DY's XLS Term Dates Calculator
While working on the V Planner, I decided to create an xls file that will estimate the dates of your homeschool terms. A term is a portion of the school year much like a pizza slice. Terms are useful for administrative purposes.
Two common term names are Quarters and Semesters. Quarters have four terms and semesters have two terms. A common "Grading Term" is represented by the 6-term grade card. There would be six of those during any school year. In our case, our official grading terms were semesters. It was at the end of the semester that I was required to send in the children's grades. Regardless of our official grading terms, I kept a running average throughout the year and used six evaluation periods during the school year. If my children requested a "grade card" for the evaluation period, I used the one from the grades page [typical 6-term grade card]. I made that one just for my children.
The XLS Homeschool Term Calculator File
I formulated the calculator to return dates for up to six terms. I do not plan to alter that. You can have 1, 2, 3, 4, 5 or 6 term dates returned with this calculator. I included six because that is how many terms I'm allowing in the V Planner's grading system-- and this calculator was made for the V Planner.
The Term Calculator has 6 Steps
- Enter the date of the first day of school. Enter a date such as : 08/01/2011
- Enter the typical number of school days that are in your school week. Example answers: 4, 5, or 6
Be accurate with this number. If you officially school on a 6th day only "sometimes" do not write 6 in the box.
- At step 3 write how many school days that make up a school year. If your state does not have a required number of days, enter the number of days that the public school system uses. Write a number in this box, do not write "days"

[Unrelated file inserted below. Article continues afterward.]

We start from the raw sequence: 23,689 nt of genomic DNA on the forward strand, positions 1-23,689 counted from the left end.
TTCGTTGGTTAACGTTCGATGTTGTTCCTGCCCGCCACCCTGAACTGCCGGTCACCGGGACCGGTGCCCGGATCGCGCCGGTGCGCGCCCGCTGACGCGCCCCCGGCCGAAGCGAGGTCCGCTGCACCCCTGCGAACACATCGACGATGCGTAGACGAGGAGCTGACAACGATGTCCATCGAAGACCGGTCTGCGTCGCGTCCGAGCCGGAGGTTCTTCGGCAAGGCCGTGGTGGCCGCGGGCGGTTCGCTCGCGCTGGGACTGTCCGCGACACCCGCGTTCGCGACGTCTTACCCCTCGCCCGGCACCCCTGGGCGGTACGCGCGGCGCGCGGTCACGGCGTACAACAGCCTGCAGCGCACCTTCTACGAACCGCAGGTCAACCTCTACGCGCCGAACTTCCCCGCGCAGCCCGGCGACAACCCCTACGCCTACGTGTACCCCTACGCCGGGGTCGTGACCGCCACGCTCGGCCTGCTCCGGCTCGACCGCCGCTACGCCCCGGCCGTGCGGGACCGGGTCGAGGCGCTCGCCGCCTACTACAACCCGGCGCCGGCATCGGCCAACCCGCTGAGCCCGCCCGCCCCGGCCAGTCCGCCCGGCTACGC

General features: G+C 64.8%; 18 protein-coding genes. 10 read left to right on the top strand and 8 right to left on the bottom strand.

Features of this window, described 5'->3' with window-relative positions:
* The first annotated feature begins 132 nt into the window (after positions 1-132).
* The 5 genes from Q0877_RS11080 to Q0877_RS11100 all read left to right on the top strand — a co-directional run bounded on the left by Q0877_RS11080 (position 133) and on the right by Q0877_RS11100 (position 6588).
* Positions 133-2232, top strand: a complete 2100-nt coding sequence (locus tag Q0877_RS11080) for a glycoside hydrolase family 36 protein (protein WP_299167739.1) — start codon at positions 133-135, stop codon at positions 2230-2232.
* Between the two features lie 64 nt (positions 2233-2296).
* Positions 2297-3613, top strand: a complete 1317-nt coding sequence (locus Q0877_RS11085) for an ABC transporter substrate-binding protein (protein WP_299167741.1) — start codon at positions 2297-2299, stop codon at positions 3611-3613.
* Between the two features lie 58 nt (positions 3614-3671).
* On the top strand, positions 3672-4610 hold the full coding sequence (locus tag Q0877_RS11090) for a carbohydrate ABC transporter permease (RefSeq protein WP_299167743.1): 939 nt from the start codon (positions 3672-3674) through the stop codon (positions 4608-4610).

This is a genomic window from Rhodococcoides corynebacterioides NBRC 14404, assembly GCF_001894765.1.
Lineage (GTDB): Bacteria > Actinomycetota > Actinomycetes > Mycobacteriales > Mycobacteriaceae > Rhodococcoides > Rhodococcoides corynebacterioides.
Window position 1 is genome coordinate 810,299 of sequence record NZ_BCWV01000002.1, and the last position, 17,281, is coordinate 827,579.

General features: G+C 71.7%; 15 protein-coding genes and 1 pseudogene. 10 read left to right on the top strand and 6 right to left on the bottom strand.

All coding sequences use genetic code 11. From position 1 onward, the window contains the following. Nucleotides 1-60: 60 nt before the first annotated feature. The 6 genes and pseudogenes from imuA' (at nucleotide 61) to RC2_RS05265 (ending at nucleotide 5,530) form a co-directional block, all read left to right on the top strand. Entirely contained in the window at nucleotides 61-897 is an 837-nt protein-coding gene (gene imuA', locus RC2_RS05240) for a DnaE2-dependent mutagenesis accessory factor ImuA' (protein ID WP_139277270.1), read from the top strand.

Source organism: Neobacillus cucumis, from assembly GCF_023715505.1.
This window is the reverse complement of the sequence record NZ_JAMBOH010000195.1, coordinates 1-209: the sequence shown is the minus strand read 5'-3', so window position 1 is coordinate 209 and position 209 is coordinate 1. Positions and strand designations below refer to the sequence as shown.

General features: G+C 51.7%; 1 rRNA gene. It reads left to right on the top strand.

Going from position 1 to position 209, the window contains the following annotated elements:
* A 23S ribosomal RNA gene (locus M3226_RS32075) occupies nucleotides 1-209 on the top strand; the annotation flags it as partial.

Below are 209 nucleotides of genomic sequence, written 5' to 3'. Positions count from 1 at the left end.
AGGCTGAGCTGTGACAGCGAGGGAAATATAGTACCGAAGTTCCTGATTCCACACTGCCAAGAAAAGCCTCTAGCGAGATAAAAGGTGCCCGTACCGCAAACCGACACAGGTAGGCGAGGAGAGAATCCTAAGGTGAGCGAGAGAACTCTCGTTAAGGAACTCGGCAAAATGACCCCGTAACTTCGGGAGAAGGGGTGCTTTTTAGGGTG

- Step 4 is a little more complicated than the other steps. Step 4 has a table with holidays listed and other types of days that might be taken off such as birthdays or sick days. The type of day off is not important, but you can define them in this table. In some cases, you will need to guess. Go ahead and guess, you can come back later and change the number of days off. At the top of the table in "Days Off" I have written an If/Then. Please read it. I will write the very important note in more detail in the box on the right. ->
- At number 5, click the cell and a drop-down list will appear. Choose a the number of terms you plan to have.
- Step number six returns estimated term dates and the estimated date of the last day of school. The calculator takes your numbers and divides the total by how many terms that you chose in step 5. While that is a squeaky clean calculation, it is a dirty average of equal terms, terms that ignore things that we humans cannot ignore, things like that exact end date that we prefer. For that reason, I provided a tweak system. Tweak is explained in the file and I think it is easy to use. With tweak, you can add or subtract days from the beginning or ending date to arrive at the date of your choice. I included a tweak total count that warns you if you tweak out too many days.
Step 4 If/Then
Enter # of days based on your school week:
If your school week equals 5 days then one week off equals 5 days off.
So enter the number 5 for week-long holidays instead of the number 7.
The picture above is a screen shot of the estimated term dates and the tweak system. In the example of tweaking the dates shown in the picture, I have caused the the second term to end just before Christmas and New Year's vacation, by subtracting 4 days from the term (-4). The beginning of the third term is tweaked to start at the end of the vacation (January 2) by adding 16 days. Notice the numbers in the Days column -- 67.8, 69.8, 76.8, and 72..8. The numbers in that column keep tabs on your tweaking and help you balance the terms. By balance the terms, I mean not having one term with 100 days and another term with 50 days. The numbers in Days do not necessarily count the exact amount of days between the dates shown, but it will be close.
Donna Young, April 6, 2011